Background Extraction: Love It or Hate It?

I’ve been shooting youth sports for a number of years.  We have photographed at sunset, under harsh daylight, cloudy conditions and also indoors. We have used tents, umbrellas, canopies, flashes and studio lighting on different occasions. We have shot against the backdrop of walls, fields, trees, textured cloth and green screen. Final products include Trader Cards, Composites, Magnets, Buttons, etc…

I mention these conditions because they directly relate to the type of images we are making for the team or league. We shoot Basketball and Volleyball indoors whereas we’ll do the Lacrosse, Football and Soccer pictures outdoors. These aren’t the hard-fast rules it’s just been what we and our clients have chosen to do at that moment.

So, why the litany of scenarios in the above paragraph?  Because as I describe the process of background extraction I wanted you aware that this is not “the new” way of processing our imagery but “another way” we can create a desired result.

Recently, DBE Photography has been utilizing a green screen or white screen for extraction.  A grey background is next on the list. This technique has been around for many years and the technology has improved year after year. You can “cut out” the primary subject manually or purchase software that does it all for you.  The software can reduce time when extracting 100’s of images in a single processing session. However there are some glitches, even in the latest versions, so a manual follow up may be necessary at times. I do mine manually now.  That may change in the future, who knows. The more I learn, and I learn everyday, the more I realize our creativity is only limited by our imagination.  The tools are available. We just need to learn to use them for our own creative purposes.

By selectively removing the background, or extracting our subject, we can create a variety of images from one session. Again, the boundaries are limitless. Here was our set up for a volleyball team which allowed us to take the pictures without disrupting their scheduled practice. It minimized the time away from practice and allowed us to be a little creative at the same time.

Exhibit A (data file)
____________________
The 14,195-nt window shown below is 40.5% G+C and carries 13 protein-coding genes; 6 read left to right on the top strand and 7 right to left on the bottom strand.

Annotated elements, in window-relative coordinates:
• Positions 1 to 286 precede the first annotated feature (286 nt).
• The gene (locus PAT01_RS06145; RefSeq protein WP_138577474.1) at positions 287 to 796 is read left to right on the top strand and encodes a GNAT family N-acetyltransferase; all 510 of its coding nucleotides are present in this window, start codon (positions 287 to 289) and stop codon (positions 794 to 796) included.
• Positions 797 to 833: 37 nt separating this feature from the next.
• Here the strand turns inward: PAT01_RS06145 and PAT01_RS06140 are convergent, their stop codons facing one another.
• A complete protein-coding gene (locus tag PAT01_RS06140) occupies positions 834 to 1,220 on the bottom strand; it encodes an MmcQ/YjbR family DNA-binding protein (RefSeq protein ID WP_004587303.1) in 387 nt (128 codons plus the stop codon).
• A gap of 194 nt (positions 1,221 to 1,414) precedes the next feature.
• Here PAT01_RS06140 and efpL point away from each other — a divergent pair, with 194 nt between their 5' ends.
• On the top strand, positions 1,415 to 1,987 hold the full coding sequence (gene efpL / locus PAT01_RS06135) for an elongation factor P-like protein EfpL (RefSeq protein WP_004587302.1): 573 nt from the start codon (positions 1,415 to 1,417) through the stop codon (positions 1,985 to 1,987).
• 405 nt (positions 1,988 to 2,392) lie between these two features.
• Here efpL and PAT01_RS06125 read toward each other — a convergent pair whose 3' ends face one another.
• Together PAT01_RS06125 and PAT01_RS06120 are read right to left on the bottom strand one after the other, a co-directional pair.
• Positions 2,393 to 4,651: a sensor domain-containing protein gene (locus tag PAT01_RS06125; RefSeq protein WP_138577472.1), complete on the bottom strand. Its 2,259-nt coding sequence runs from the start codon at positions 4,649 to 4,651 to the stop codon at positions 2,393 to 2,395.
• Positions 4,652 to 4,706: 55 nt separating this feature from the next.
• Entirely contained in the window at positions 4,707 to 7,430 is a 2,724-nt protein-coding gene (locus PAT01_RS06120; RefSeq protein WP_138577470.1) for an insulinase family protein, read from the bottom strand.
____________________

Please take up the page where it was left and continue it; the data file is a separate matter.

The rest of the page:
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From this set up we were able to shoot, process and create a few products that the players and their parents enjoyed. Meet Nessa, our model for today!

Here is Nessa on Green Screen:

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Nessa after the background was removed.


And Nessa on a volleyball background:

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We also had some action pictures where we wanted the backgrounds removed. We sent these to,, a company who has a phenomenal turn around time and does great work on retouching photos for professional photographers. Due to time constraints, extracting the background on an action shot like the one below was more intensive than what had time for during the editing process.

Here’s before of the action shot:

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And after:

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This image could be used as part of a background in a composite image. A composite image is a photograph made by combining two or more separate photographs. Here’s a link to some composite images on Flickr.

Background extraction is a tool in our toolbox.  It’s not required for every shoot; however, it is available if desired. As we venture forward with this technology and play with our creativity, we will post more images of final pieces.  Until then, stay focused and have fun.

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